hosts that the administrator has configured the router to advertise
   that the link is IPv6-Only.  The flag does not apply to non-default
   IPv6 routers.

   Hosts that support IPv4 and IPv6, usually called dual stack hosts,
   need to also work efficiently on IPv6 only links.  That is, a link
   where there are no IPv4 routers and/or IPv4 services.  Dual stack is
   the default configuration for most current host operating systems
   such as Windows 10, IOS, Android, Linux, and BSD, as well as devices
   such as printers.  Monitoring of an IPv6-only link, for example at
   the IETF 100 meeting in Singapore, shows that current dual stack
   hosts will create local auto-configured IPv4 addresses and attempt to
   reach IPv4 services, even though they cannot configure a normal
   address using DHCP.  This may be a problem for several reasons,
   depending on the equipment in use and its configuration, especially
   on large wireless networks:

   o  It may result in an undesirable level of wasted Layer 2 broadcast

   o  In particular, this may overload switches in multi-segment
      wireless networks if the switches create IPv4 state for every dual
      stack host.

   o  Such traffic may drain battery power on wireless hosts that have
      no interest in link-local IPv4, ARP, and DHCPv4 relay traffic, but

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      receive unwanted IPv4 packets.  [RFC7772] indicates how this risk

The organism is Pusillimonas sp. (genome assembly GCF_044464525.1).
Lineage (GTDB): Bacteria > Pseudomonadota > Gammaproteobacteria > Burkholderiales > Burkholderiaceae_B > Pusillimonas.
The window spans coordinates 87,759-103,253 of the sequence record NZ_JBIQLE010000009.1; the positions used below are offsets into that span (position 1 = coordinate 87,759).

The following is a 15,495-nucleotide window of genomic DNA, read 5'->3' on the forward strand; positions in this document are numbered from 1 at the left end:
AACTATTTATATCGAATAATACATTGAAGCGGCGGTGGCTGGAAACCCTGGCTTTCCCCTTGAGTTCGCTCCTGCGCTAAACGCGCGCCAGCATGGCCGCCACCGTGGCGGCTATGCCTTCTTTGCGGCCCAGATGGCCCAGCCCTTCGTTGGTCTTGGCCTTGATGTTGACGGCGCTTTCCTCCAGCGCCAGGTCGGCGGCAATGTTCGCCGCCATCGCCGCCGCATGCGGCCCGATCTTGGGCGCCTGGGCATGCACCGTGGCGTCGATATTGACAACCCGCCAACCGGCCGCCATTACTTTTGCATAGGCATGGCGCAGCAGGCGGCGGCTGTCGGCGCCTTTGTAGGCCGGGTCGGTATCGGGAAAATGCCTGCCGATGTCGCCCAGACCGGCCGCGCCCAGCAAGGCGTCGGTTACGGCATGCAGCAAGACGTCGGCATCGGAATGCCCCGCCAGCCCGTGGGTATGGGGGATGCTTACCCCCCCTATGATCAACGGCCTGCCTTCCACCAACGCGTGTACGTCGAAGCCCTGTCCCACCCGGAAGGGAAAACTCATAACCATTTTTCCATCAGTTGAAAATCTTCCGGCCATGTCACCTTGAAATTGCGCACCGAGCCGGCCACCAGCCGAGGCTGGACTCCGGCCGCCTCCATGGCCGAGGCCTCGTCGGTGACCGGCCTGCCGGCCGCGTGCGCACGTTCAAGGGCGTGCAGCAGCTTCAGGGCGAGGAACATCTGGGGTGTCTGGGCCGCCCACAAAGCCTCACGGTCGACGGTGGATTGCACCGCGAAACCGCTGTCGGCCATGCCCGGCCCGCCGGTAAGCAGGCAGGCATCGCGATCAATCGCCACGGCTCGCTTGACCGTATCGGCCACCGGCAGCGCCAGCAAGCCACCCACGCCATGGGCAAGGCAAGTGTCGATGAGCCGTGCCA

might be quantified.

   o  Similarly, hosts may waste battery power on futile attempts to
      access services by sending IPv4 packets.

   o  On an IPv6-only link, IPv4 might be used for malicious purposes
      and pass unnoticed by IPv6-only monitoring mechanisms.

   In managed networks whose equipment allows it, these problems could
   be mitigated by configuring the Layer 2 infrastructure to drop IPv4
   and ARP traffic by filtering Ethertypes 0x0800 and 0x806
   [IANA-Ethertype].  IPv6 uses a different Ethertype, 0x86DD, so this
   filtering will not interfere with IPv6 traffic.  Depending on the
   equipment details, this would limit the traffic to the link from an
   IPv4 sender to the switch, and would drop all IPv4 and ARP broadcast
   packets at the switch.  This document recommends using such
   mechanisms when available.

   However, hosts transmitting IPv4 packets would still do so, consuming
   their own battery power and some radio bandwidth.  The intent of this
   specification is to provide a mechanism that prevents such traffic,
   and also works on networks without the ability to filter L2 traffic,
   or where there are portions of a network without the ability to
   filter L2 traffic.  It may also be valuable on unmanaged networks
   using routers pre-configured for IPv6-only operations and where Layer
   2 filtering is unavailable.

   An assumption of this document is that no IPv4 DHCP server or relay